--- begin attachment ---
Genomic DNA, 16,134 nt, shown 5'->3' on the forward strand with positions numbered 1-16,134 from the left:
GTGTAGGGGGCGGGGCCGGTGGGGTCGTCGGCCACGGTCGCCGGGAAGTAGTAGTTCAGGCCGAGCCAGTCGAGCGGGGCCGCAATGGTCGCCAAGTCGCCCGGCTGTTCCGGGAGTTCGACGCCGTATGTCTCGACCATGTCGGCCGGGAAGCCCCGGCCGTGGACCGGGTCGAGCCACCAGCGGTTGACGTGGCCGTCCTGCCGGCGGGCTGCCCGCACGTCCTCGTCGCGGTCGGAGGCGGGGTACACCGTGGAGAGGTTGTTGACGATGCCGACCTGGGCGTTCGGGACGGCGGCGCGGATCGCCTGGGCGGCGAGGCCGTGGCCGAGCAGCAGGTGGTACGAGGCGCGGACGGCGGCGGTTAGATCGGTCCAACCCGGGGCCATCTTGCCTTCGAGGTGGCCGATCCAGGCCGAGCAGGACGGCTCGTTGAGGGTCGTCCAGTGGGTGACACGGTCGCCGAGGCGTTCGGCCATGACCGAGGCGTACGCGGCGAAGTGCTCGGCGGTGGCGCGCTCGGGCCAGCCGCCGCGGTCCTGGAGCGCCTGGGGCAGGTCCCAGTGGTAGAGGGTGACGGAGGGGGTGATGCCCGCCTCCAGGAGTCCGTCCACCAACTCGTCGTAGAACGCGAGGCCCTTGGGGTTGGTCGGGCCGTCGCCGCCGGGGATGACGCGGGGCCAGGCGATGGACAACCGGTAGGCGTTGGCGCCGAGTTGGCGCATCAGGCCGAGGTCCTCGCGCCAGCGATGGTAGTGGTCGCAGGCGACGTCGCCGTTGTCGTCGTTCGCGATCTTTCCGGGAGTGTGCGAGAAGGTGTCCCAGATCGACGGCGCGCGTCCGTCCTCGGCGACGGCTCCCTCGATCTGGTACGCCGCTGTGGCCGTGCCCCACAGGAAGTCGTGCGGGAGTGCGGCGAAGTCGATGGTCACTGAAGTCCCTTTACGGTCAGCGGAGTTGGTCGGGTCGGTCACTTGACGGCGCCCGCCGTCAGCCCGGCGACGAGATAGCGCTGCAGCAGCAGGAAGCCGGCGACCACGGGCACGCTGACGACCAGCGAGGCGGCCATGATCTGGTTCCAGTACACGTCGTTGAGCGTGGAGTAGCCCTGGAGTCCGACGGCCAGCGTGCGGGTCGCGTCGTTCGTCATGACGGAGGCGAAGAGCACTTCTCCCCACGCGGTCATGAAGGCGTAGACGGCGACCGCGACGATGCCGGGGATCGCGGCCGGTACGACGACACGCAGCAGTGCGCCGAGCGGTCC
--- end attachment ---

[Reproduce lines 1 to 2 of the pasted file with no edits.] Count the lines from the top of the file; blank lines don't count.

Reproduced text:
Genomic DNA, 16,134 nt, shown 5'->3' on the forward strand with positions numbered 1-16,134 from the left:
GTGTAGGGGGCGGGGCCGGTGGGGTCGTCGGCCACGGTCGCCGGGAAGTAGTAGTTCAGGCCGAGCCAGTCGAGCGGGGCCGCAATGGTCGCCAAGTCGCCCGGCTGTTCCGGGAGTTCGACGCCGTATGTCTCGACCATGTCGGCCGGGAAGCCCCGGCCGTGGACCGGGTCGAGCCACCAGCGGTTGACGTGGCCGTCCTGCCGGCGGGCTGCCCGCACGTCCTCGTCGCGGTCGGAGGCGGGGTACACCGTGGAGAGGTTGTTGACGATGCCGACCTGGGCGTTCGGGACGGCGGCGCGGATCGCCTGGGCGGCGAGGCCGTGGCCGAGCAGCAGGTGGTACGAGGCGCGGACGGCGGCGGTTAGATCGGTCCAACCCGGGGCCATCTTGCCTTCGAGGTGGCCGATCCAGGCCGAGCAGGACGGCTCGTTGAGGGTCGTCCAGTGGGTGACACGGTCGCCGAGGCGTTCGGCCATGACCGAGGCGTACGCGGCGAAGTGCTCGGCGGTGGCGCGCTCGGGCCAGCCGCCGCGGTCCTGGAGCGCCTGGGGCAGGTCCCAGTGGTAGAGGGTGACGGAGGGGGTGATGCCCGCCTCCAGGAGTCCGTCCACCAACTCGTCGTAGAACGCGAGGCCCTTGGGGTTGGTCGGGCCGTCGCCGCCGGGGATGACGCGGGGCCAGGCGATGGACAACCGGTAGGCGTTGGCGCCGAGTTGGCGCATCAGGCCGAGGTCCTCGCGCCAGCGATGGTAGTGGTCGCAGGCGACGTCGCCGTTGTCGTCGTTCGCGATCTTTCCGGGAGTGTGCGAGAAGGTGTCCCAGATCGACGGCGCGCGTCCGTCCTCGGCGACGGCTCCCTCGATCTGGTACGCCGCTGTGGCCGTGCCCCACAGGAAGTCGTGCGGGAGTGCGGCGAAGTCGATGGTCACTGAAGTCCCTTTACGGTCAGCGGAGTTGGTCGGGTCGGTCACTTGACGGCGCCCGCCGTCAGCCCGGCGACGAGATAGCGCTGCAGCAGCAGGAAGCCGGCGACCACGGGCACGCTGACGACCAGCGAGGCGGCCATGATCTGGTTCCAGTACACGTCGTTGAGCGTGGAGTAGCCCTGGAGTCCGACGGCCAGCGTGCGGGTCGCGTCGTTCGTCATGACGGAGGCGAAGAGCACTTCTCCCCACGCGGTCATGAAGGCGTAGACGGCGACCGCGACGATGCCGGGGATCGCGGCCGGTACGACGACACGCAGCAGTGCGCCGAGCGGTCC